On Losing a Brother

from Tyler Martin

Feb. 3, 2014, 7:55 a.m.

Losing someone is never easy. I'm no stranger to losing people, but it never gets easier. Then again, it never should. This was different, though. This was different because it was so completely unexpected. I couldn't have seen it coming - no one could have - and, because of that, it cuts a little deeper. I've lost family and I've lost friends, and with most of them I've had time before their passing to prepare myself (as much as anyone can prepare themselves to lose a loved one). This was different, though.

About a week ago, I was admitted to the hospital from the emergency room after struggling with being extremely sick since Thanksgiving. I had just arrived at the room I would be staying in and the nurses were checking my vital signs and getting some general information from me. During the middle of this, I decided to check my phone. My nurses continued talking with each other. I imagine they were taken aback by what happened next. My mom tried to get my attention a few times, but I kept shrugging her off. What I had just read hit me like a semi speeding down the highway. My parents in unison asked me what was wrong, but I was speechless; I couldn't find any words, and I just grabbed my face in utter shock. Finally, I mumbled, "Oh my god." My parents came a little closer as I mustered up everything I had to utter the next sentence. "One of my fraternity brothers died," I yelled in a quiet, wavering voice. I recoiled from the crass way I had just said that. I couldn't believe those words had left my mouth. "What?" my parents, again in unison, very loudly exclaimed not a second later. They rushed over to my side. I can't remember our conversation after that, I wasn't focused on it at all. All I was focused on were those words that revealed the news. My entire body was shaking as I felt the tears rolling down my cheeks. I simply could not believe what I was reading. I read the message over and over again as if it was in a foreign language and I was trying to decipher its meaning. My hand placed itself in front of my mouth, my fingers on my cheek, almost like it was silencing anything my mouth would emit. There was no need though, there were no words inside of me. I kept trying to grasp what I was reading, over and over, every time more futile than the previous. The same sentence rendered more and more unbelievable with each passing second. My body hurt - Tyson landed a huge uppercut to my gut. My mom called one of my roommates while the nurses finished up and was told that nothing was confirmed but there would be an emergency meeting for my fraternity's executive board. As soon as the nurses finished up, my other roommate called. I don't remember what was said, I only remember his voice, wavering like mine, both of us trying our hardest not to break down completely, trying to be strong for one another. We hung up and I lost it. I bawled. The rest of the night is a complete blur, I remember my physical pain from my sickness worsening with my internal pain. I remember the pain medicine numbing my body, but not the rest of my pain. My brother was gone.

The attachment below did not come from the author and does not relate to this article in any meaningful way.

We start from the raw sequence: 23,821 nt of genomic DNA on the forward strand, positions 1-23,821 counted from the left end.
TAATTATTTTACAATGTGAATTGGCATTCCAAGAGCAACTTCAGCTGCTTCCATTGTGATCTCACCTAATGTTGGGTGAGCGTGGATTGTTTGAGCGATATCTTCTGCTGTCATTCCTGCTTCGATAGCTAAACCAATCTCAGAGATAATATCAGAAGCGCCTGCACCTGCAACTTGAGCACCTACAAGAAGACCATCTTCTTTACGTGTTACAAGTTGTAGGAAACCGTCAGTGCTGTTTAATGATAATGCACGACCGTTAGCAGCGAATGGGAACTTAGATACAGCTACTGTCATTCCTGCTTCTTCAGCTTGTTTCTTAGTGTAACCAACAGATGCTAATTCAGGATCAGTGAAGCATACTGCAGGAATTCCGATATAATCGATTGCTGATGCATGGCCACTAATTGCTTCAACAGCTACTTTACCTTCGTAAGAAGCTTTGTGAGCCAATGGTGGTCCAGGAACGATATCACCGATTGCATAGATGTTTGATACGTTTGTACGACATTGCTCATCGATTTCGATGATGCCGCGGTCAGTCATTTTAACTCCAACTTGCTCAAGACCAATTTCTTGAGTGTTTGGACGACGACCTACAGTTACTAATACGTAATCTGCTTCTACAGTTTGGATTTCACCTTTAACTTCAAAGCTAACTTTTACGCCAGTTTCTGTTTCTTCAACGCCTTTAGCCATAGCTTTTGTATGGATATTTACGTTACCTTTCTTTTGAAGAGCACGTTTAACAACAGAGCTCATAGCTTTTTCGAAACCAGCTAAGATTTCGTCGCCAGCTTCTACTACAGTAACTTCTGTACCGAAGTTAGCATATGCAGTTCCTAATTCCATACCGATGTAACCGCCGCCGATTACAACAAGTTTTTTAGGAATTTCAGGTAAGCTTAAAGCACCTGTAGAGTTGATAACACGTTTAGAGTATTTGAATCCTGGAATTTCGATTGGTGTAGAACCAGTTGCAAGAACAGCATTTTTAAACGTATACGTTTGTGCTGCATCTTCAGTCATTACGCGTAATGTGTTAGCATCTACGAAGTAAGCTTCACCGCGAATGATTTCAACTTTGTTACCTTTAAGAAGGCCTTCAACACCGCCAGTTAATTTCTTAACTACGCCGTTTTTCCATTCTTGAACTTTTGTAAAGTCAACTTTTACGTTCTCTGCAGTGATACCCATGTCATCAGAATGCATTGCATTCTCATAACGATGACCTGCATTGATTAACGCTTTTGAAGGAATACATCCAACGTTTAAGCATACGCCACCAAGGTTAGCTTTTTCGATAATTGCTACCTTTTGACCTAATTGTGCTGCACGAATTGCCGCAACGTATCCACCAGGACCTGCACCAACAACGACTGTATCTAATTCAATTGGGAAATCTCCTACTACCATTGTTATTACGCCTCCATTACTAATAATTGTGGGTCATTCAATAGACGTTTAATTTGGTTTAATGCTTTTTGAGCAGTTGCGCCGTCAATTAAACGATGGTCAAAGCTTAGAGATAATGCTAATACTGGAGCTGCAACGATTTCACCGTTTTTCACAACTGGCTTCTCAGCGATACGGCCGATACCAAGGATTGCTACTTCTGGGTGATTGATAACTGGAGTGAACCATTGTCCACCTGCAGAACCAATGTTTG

Bear was a happy person. Wherever Bear was automatically became the liveliest place in the area. He was able to brighten a room just by walking into it. When anyone saw Bear, they couldn't help but to smile. If you were to look up the definition of unique in the dictionary, you would read the name "Bear Townsend" and come across a picture of a goofy guy wearing a Hawaiian shirt with crazy hair capped with a top hat. Bear taught yoga at the Auburn Student Activities Center and could be seen practicing it on the front lawn of the fraternity house on any given day. The list of Bear's quirkiness goes on and on. Forget marching to his own drummer, Bear was the drummer and he marched to himself. Bear was truly one of a kind. So much so, in fact, that I would venture to say that since the dawn of time, there never has been anyone quite like him, and even until the universe's inevitable heat-death, there will never be anyone anywhere close to being the same person as Bear. Bear was also unique because he took life and got every last bit out of it. This is amazing on its own, but to do so in a day and age where the majority of people let life pass them by in order to pull ahead in the rat race, it truly distinguished him in a way nothing else cloud. Bear truly lived. He was one of a kind. Bear was naturally a happy person, but that wasn't enough for him. Instead of just being content, Bear actively sought out ways to make himself and everyone else happier.